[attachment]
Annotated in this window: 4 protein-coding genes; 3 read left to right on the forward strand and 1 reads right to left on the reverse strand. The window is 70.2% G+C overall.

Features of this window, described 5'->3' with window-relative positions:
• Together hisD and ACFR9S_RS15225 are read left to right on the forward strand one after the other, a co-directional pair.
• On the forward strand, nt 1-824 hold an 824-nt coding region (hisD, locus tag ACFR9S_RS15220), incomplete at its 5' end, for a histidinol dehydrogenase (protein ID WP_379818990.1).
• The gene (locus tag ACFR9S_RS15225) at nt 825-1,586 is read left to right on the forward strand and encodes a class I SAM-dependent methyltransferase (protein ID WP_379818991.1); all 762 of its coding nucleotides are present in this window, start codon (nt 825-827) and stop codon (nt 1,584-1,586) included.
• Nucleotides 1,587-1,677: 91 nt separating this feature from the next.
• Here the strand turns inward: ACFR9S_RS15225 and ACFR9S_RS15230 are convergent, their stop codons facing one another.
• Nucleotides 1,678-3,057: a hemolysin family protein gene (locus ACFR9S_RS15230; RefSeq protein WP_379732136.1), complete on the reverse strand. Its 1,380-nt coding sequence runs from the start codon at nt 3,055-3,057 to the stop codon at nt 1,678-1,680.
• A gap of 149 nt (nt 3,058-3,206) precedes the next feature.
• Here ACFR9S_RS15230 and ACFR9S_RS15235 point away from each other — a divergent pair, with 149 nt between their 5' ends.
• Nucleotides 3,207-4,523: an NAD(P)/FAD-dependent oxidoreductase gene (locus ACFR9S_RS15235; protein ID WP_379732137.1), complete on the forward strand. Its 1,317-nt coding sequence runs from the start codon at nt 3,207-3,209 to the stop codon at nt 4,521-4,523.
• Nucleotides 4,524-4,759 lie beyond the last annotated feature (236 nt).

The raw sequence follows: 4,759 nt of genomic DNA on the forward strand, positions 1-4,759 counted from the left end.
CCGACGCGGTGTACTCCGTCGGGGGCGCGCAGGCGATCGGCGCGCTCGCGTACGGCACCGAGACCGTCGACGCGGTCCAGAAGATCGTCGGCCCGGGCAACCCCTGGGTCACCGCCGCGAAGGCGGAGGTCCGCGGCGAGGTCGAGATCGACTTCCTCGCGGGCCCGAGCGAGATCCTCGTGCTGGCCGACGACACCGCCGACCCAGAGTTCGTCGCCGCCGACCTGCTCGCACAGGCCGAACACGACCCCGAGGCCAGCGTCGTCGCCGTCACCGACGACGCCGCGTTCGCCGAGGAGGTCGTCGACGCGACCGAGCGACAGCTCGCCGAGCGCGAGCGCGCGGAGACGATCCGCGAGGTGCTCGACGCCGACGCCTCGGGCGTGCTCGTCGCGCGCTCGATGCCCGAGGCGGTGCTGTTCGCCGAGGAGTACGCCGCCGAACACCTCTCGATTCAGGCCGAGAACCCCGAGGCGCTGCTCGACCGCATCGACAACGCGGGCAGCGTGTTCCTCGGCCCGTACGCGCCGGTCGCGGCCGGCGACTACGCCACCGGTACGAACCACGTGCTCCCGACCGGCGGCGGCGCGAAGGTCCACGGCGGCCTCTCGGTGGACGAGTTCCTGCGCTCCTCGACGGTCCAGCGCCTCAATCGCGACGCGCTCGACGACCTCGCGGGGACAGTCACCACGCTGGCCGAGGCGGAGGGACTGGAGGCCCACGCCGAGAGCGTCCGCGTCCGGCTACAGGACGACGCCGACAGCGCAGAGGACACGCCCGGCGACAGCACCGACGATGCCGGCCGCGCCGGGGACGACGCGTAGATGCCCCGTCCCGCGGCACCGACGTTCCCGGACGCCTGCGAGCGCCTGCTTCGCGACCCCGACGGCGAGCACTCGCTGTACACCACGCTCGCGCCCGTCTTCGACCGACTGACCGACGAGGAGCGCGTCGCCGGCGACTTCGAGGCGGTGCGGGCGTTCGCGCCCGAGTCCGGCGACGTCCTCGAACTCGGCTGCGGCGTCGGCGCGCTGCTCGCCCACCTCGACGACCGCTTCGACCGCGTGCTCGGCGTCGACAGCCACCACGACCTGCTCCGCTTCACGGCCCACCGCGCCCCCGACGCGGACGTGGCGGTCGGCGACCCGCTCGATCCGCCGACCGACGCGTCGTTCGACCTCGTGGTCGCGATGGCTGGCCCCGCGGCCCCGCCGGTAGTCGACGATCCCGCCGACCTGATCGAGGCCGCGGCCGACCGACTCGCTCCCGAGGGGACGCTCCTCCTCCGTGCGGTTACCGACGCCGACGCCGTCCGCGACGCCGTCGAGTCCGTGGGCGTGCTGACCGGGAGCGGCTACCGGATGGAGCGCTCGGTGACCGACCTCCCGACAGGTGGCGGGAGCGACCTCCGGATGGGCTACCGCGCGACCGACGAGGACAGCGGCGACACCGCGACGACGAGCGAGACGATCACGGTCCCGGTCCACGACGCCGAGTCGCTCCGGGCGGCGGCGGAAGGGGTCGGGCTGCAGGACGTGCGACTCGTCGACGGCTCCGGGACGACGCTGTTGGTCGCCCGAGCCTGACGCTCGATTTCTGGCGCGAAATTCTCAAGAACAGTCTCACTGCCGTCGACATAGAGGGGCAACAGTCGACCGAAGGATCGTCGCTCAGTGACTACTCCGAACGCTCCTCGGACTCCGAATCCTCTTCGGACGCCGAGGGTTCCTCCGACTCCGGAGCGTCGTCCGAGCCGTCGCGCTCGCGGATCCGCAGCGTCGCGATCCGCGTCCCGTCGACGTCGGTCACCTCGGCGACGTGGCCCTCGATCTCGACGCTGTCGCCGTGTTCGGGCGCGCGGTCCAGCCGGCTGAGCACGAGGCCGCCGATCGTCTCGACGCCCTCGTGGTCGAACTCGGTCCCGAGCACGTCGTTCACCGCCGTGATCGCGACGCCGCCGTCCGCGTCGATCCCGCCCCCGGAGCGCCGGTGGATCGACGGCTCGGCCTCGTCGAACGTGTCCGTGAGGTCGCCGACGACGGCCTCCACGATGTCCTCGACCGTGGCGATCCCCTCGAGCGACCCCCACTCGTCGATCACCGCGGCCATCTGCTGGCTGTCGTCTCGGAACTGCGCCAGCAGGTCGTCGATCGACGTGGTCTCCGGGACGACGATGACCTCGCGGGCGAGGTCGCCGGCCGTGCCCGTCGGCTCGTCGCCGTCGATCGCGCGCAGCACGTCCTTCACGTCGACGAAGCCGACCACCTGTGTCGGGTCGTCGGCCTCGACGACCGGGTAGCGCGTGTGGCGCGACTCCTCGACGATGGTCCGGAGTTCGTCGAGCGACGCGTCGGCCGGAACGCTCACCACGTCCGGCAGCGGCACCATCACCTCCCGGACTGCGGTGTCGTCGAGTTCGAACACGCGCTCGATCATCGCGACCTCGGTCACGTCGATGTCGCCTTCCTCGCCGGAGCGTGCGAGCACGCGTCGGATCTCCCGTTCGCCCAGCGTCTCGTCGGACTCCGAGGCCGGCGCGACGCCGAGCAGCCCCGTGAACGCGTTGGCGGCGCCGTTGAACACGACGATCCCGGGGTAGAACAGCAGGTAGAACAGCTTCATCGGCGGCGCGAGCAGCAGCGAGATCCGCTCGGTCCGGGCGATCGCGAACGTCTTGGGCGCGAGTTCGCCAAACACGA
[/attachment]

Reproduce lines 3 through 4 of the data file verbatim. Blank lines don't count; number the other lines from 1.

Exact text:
• Together hisD and ACFR9S_RS15225 are read left to right on the forward strand one after the other, a co-directional pair.
• On the forward strand, nt 1-824 hold an 824-nt coding region (hisD, locus tag ACFR9S_RS15220), incomplete at its 5' end, for a histidinol dehydrogenase (protein ID WP_379818990.1).